The nature of the pharmaceutical industry—with a premium placed on ongoing innovation and research aimed at optimal patient care—makes it stimulating, rewarding, and challenging. I welcome the internal and external challenges that fuel stimulation and reward. I embrace the expectation to challenge myself to work with others in the most efficient manner and to adapt effectively in an evolving and competitive environment. This expectation motivates me to elevate myself to be the best medical researcher possible because the ultimate objective and reward transcends personal ambition and has much higher stakes: It is about improving the quality and quantity of life for millions and millions of patients worldwide, and to do so with integrity, honor, and distinction.

I am fortunate and blessed to be part of a company and an industry that embodies the core values of collaboration, community, customer focus, innovation, integrity, leadership, performance, quality, and respect for people. These values are required for a company to have sustained, long-term success in the industry. I embrace them and find them ennobling; they enrich the human spirit and condition.

My advice to students of statistics who wish to enter the pharmaceutical industry is multifold. First, there is no substitute for mastery of content. Be the real deal. Others will soon realize and appreciate your passion and expertise. It is the way we are wired. Such mastery requires the virtues of working industriously and consistently that open gates to technical creativity, implementation, and opportunities. Repetition is the mother of skills and all learning: practice, practice, practice—here that old-fashioned work ethic, tried and true, kicks in Mastery for statisticians in a given disease area requires a good understanding of it, which makes the statistics more pertinent and the disease area more relevant as the two disciplines feed on each other.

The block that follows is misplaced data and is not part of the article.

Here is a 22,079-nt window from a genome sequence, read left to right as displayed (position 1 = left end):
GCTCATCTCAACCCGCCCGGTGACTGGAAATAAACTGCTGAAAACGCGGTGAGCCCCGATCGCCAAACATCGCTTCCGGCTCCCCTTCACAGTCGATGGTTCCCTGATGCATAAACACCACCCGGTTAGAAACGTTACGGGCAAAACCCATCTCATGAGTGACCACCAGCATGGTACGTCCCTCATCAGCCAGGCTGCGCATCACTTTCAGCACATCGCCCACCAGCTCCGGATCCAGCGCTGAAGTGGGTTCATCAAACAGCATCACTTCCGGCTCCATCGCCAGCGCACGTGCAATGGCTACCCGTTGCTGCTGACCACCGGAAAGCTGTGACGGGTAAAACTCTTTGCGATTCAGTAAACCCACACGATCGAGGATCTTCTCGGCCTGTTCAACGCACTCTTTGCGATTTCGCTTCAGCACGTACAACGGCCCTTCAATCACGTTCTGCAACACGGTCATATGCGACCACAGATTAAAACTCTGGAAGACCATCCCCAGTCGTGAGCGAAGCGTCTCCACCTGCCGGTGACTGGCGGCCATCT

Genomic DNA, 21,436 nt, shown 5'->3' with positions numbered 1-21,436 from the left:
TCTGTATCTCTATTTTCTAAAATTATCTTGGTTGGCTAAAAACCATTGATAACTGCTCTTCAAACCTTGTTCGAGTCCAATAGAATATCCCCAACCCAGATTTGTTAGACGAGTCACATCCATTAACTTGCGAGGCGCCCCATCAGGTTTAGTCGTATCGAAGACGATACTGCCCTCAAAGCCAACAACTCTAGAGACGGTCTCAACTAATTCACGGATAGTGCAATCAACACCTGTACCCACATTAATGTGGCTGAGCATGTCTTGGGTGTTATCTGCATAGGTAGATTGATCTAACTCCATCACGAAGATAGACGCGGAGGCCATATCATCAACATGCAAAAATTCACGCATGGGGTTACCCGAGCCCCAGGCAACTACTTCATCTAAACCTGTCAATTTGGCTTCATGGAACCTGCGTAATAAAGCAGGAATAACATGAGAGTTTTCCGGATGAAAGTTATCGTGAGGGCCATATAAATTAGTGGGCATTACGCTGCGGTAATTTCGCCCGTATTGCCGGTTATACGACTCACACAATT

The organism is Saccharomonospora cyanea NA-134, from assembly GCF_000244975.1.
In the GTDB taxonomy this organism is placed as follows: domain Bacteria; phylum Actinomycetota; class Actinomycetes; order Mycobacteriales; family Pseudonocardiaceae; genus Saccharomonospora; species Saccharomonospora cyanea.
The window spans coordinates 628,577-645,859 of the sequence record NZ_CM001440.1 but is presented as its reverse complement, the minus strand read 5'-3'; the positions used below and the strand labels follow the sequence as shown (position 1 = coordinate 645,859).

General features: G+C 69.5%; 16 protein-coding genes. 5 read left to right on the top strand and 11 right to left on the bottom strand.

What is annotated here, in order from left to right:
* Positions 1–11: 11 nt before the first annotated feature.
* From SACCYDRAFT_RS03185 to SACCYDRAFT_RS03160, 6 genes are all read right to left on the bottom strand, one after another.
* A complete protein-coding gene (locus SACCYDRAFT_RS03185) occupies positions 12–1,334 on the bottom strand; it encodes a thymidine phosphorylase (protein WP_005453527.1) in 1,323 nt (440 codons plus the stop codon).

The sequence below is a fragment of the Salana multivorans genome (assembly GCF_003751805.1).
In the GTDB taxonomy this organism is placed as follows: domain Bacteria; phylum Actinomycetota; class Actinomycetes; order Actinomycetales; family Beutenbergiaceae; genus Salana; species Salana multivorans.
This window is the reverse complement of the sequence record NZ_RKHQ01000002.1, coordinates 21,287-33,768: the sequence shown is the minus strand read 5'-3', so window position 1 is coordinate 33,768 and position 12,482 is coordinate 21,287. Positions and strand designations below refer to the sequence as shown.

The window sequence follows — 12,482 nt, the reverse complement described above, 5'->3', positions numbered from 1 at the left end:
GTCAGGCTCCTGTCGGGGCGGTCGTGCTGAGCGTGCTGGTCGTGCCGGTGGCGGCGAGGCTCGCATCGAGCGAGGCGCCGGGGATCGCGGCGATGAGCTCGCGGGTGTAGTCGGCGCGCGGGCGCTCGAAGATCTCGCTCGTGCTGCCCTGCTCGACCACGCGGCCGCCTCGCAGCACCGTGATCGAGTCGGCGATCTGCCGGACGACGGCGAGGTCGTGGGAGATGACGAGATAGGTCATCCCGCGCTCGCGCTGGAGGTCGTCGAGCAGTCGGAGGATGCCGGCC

Second, in addition to developing a strong foundation in general and common areas of statistics, students should specialize in at least one area based on their passion for the subject while taking into account the demand and supply of talent in that subject. Seek out specialized areas where there is much demand yet low supply of talent (or at least where demand exceeds supply), especially on the quantitative side, and fill that void with gusto. And then bring out the best talent in others by seeking them out as partners, be they a fellow statistician or clinician, programmer, data manager, or some other professional. Do this unconditionally and, perhaps, they may even bring out the best in you. After all, statistics is a collaborative science.

Third, as a personal strategy, students should be life-long learners of not only statistical and data science, but also nonstatistical knowledge and organizational principles. Broadening nonstatistical knowledge involves adroitness in business conduct helpful to the industry statistician such as developing skills in consulting, communication (presentation and writing), influence, career planning, personality training, and team building. These skills fortify a winning culture at work.

In addition, expansion to fields seemingly unrelated to statistics—such as travel, music, sports—and reading good books on history, literature, art, and other disciplines are encouraged as they stimulate a person to be more interesting and engaging with an open mind to see things from multicolored perspectives. Perhaps the determination and strategy observed or experienced during a sporting event, or an elegantly written passage of a historical event, may inspire an analogous strategy or interpretation that helps resolve or refine a statistical inquiry for a pharmaceutical application. One resource that cultivates a personal strategy of life-long learning is The Great Courses.

Fourth, living and practicing a positive attitude about ourselves, others, and life in general has a way to propel higher, more cultivated thought. Live in a state of gratitude and appreciation. The pharmaceutical industry welcomes a can-do, confident attitude full of optimism and farsightedness.